Time For Some Afro Love
Last summer Turn It Around on the DS offered players a heavily Japanese-inspired mix of goofy mini-games all centered on the use of spin controls via the touch screen. Despite the entertaining and colorful personality of the game collection, there was little fun to be had mainly due to poor controls and a lack of depth in the individual mini-games. As one might correctly deduce from looking at the box art adorned with chubby Power Ranger clones, Furu Furu Park is essentially an updated Wii version of Turn It Around. In many ways the collection of games on the Wii shows substantial improvement over its handheld counterpart, yet it’s still quite far from the polish of other big-name casual game collections. Players who liked the quirky vibe of the DS title but couldn’t deal with the awkward touch controls will find a greater measure of enjoyment in Furu Furu Park.
The intro immediately launches players into a hypnotic swirl of hyper-strangeness. Breaking through to the other side reveals a simple menu packed full of 30 gaming morsels (in actuality there’s a bit less due to a few repeats with slightly increased difficulty). It’s a grab bag of oddities that should frequently evoke bemused “what the hell is going on here” reactions punctuated with laughter. The presentation is over-the-top from start to finish, but it gives the collection a distinct personality which should strike the right chord with some players.
Some of the stranger activities involve hypnotizing dragon flies by hand, revving a motorcycle engine and beeping the horn in time with hokey rock-n-roll music, unwrapping undead mummies, launching three guys with afros in a human hammer-throw, and making baked octopus. More mundane mini-games include cranking out snow cones, cracking safes Mission Impossible style, saving the world from giant asteroids, and skateboarding. Throw in a flying shooter or two, some kung-fu goodness, a handful of puzzle games, and smashing evil robots with giant squishy hammers, and you’ll get the gist of the random mish-mash of brief events awaiting for your in Furu Furu Park. It’s also great to see Taito classics like Arkanoid and Bubble Bobble among the hodgepodge assortment of weirdness, but it’s a disappointment we only get to play a single stage from each. If many of these activities sound familiar, it’s because most are repeats carried over from Turn It Around. The audio is of the same frantic variety, but the graphics receive a major overhaul and upgrade. The Wii game looks and plays better on the whole.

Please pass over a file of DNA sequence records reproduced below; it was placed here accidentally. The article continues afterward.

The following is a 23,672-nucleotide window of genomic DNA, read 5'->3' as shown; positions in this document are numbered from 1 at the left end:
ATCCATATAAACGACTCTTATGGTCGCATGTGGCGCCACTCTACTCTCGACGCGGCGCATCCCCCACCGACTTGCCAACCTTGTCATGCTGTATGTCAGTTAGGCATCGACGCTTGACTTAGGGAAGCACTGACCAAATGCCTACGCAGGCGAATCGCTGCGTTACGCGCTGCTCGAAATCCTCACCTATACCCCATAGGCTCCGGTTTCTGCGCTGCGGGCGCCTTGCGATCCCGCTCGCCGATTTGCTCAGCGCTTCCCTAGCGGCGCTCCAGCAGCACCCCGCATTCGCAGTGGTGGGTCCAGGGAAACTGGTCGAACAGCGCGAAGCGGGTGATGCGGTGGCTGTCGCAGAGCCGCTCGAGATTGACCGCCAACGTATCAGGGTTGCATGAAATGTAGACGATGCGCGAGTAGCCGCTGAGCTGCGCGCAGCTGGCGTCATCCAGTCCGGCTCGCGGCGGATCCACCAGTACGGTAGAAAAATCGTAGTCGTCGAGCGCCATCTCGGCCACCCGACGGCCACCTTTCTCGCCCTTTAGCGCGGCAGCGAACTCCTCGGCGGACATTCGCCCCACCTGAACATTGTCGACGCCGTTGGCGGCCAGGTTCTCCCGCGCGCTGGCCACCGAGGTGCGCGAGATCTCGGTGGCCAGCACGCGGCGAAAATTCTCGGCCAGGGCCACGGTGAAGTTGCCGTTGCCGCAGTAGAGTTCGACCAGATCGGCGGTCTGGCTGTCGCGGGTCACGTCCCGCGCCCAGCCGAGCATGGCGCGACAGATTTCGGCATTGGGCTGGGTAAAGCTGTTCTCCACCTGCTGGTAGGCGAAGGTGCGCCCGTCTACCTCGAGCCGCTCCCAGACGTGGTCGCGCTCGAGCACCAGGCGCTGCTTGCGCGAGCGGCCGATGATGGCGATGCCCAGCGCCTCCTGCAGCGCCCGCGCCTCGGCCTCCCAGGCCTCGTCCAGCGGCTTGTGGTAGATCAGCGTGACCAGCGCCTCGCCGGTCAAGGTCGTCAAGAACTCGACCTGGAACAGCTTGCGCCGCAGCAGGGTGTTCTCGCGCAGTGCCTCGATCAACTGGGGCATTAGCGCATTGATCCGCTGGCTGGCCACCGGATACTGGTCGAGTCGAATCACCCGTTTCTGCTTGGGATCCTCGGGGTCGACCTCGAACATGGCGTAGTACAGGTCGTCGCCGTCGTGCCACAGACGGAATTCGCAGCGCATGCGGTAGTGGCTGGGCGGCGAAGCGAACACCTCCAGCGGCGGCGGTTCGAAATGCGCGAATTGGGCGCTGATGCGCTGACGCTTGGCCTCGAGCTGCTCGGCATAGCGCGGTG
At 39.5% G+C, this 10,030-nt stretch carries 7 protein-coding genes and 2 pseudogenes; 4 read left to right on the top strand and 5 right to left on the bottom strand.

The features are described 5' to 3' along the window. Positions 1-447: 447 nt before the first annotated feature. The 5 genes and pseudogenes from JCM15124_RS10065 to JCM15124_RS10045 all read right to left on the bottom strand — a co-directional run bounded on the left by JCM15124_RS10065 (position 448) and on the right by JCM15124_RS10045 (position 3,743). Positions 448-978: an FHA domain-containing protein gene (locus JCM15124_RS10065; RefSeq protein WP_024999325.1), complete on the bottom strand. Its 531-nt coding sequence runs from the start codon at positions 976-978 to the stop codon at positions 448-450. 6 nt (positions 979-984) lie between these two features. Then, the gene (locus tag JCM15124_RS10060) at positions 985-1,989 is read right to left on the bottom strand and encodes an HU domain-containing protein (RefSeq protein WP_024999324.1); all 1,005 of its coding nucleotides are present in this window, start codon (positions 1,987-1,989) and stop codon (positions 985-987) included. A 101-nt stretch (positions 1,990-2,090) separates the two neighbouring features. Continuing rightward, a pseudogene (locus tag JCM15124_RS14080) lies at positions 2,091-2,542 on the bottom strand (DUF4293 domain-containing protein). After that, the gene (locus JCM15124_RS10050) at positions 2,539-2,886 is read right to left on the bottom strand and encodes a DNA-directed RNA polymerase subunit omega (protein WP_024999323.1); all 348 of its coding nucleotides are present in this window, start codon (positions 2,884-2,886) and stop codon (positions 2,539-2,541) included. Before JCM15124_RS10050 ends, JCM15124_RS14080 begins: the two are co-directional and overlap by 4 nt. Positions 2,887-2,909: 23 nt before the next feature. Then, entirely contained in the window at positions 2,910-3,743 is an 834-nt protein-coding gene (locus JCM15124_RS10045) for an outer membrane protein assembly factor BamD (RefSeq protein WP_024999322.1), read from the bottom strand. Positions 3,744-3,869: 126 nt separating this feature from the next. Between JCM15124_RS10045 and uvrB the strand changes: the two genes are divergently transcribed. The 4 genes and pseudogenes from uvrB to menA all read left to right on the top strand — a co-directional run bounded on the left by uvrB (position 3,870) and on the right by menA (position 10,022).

Players won’t have much time to get particularly invested in any of the individual mini-games. Most are over in a matter of a minute or so, and others are done in as few as 20 to 30 seconds. A frequently imposed time limited keeps players on their toes. The quality of each game varies widely; a few are actually quite fun while others are nearly unplayable or simply uninteresting. Entertainment-wise, most of the games are strange and silly enough to warrant at least one or two plays through, and a couple will demand repeat transaction.
When flying solo, players can choose to free play any of the mini-games or engage in a challenge mode. The latter involves selecting five of the games to play in succession while being critiqued by a rotund green pig at each step of the way. Playing with a friend will extend the life of Furu Furu Park a little further once you’ve exhausted the limited single-player possibilities; it’s actually preferable since you can share in the ridiculousness encountered.